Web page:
“I’ve not heard any serious conversation, anywhere, about expansion,” says Andy Curliss, head of the North Carolina Pork Council. “Any type of biogas project, it’s much more about dealing with what exists now.”
“If there is any pent-up potential in North Carolina,” says Kelly Zering, an agricultural economist at North Carolina State University, “it may be to relocate and concentrate existing pig production capacity.”
The main appeal of biogas for the swine industry is the opportunity to turn a byproduct into an asset, Zering says in an email. Aside from that, “producers and integrators may find some non-monetary benefits, such as improved perception of them by neighbors and others in the state, as well as by investors and others outside North Carolina.”
Some in the industry are already reaping these “non-monetary benefits” by hosting third-party renewable energy developers on their property.
Take Washington, D.C.-based Revolution Energy Systems (RES): The company operates two waste-to-energy systems in Duplin County in the tiny town of Magnolia, which has a population of about 1,200 people and is 40 percent Hispanic and almost one-third black.
Together the two new systems create 17 times as much electricity as the Loyd Ray project in Yadkin County.
The projects use the waste from more than 70,000 pigs, raised on ten adjacent operations under one owner, Murphy Family Ventures, a company started by Wendell Murphy’s son.
Waste from the barns is scraped into a small holding tank that separates liquids and solids. Liquid is piped into a cylindrical, above-ground digester tank, two stories high and two rooms wide, painted a gleaming royal blue that lends an air of industrial efficiency.
Unlike Loyd Ray, there’s no aeration pond for excess liquid; instead it’s pumped directly into the lagoon that predated the digester. Even so, there’s virtually no odor.
Gas is piped underground and stored in a white, futuristic-looking sphere. The contents are channeled to an electric generator; the waste heat is redirected back to the digesters to control the anaerobic process.
Like Loyd Bryant, Murphy Family Ventures incurred no cost for the biogas system, including retrofitting its barns with scrapers. Instead, the system is owned entirely by RES, and so are its benefits: renewable energy credits sold to Duke Energy to satisfy the 2007 law; methane credits equal to the pollution of nearly 7,500 cars sold on the offsets market; waste heat to aide digestion; revenue from electricity sold to the grid.
“From the host, to the utility, to the state, everything needs to be in harmony to make this happen,” says Brian Barlia of RES.
‘Learning with every step’
A decade ago, when the swine biogas requirement became law, there was no sheet music for producing that harmony. Only a couple of swine farms around the country were capturing methane and creating electricity. There was no one right combination of scrapers, digesters, and onsite electricity generation, or guidelines for connecting to the electrical grid of a regulated utility.
“We were just scratching the surface of swine waste to energy,” says Republican Rep. Jimmy Dixon, a “semi-retired” swine and turkey farmer from Duplin County, and one of the hog industry’s staunchest defenders. “We were way, way, behind. We weren’t on the starting line when the whistle was blown.”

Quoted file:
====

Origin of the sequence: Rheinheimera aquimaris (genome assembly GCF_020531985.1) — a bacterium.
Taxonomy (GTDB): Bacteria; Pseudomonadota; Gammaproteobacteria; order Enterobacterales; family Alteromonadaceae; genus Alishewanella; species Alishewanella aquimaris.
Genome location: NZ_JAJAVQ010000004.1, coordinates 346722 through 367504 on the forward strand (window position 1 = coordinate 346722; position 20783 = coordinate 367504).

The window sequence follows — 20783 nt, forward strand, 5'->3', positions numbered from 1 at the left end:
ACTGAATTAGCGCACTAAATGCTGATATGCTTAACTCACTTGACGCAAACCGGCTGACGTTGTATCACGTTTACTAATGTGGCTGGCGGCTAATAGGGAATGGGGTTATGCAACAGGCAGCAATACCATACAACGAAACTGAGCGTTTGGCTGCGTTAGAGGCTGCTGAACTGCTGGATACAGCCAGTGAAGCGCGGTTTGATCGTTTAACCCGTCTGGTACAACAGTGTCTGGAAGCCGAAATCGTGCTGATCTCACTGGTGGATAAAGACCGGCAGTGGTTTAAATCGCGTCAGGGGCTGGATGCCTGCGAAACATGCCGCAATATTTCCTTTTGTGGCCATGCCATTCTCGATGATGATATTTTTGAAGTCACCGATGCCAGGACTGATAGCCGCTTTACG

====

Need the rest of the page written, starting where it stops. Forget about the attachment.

The result, says the Pork Council’s Curliss, is that “everybody is trying everything.”
Lawson, the engineer at the state’s Department of Environmental Quality who has permitted all of the state’s swine-waste-to-energy projects, has seen a range of schemes – from simple, covered lagoons, to multi-farm projects like RES’s Magnolia.
“There’s experiential learning with every step,” she says.
One Duplin County farm, called Vestal Farms, says Lawson, “has tried a menagerie of things,” but none lasted. Now, that farm is part of a concept that’s generating buzz in the biogas world.
Instead of burning gas onsite to create electricity – an added expense and operational burden – farmers can purify the molecules and inject them into the existing pipeline infrastructure. Customers can pay for a certain amount of “directed biogas” or “renewable natural gas” to be injected – in the same way some utilities allow customers to pay for a certain amount of renewable energy to be added to the electrical grid.
In November, an endeavor called Optima KV begins inputting biogas into a pipeline in Duplin County; Duke Energy will use it to help fuel its gas plants in Wayne and New Hanover counties.
It will become the largest biogas project in the state, large enough to power more than 800 homes, and the first to inject directly into a pipeline system. Five different farms, including Vestal, have invested in the system and will reap its benefits.
Unsurprisingly, it’s the latest waste-to-energy innovation from Gus Simmons. And while Simmons is excited about the possibilities of renewable gas, he sees a future in which all the state’s farms are, by one method or another, converting their waste into an asset.
“I think there’s an opportunity for all of these farms to find a way,” he says.
Editor’s note: This story is part of Peak Pig: The fight for the soul of rural America, EHN’s investigation of what it means to be rural in an age of mega-farms.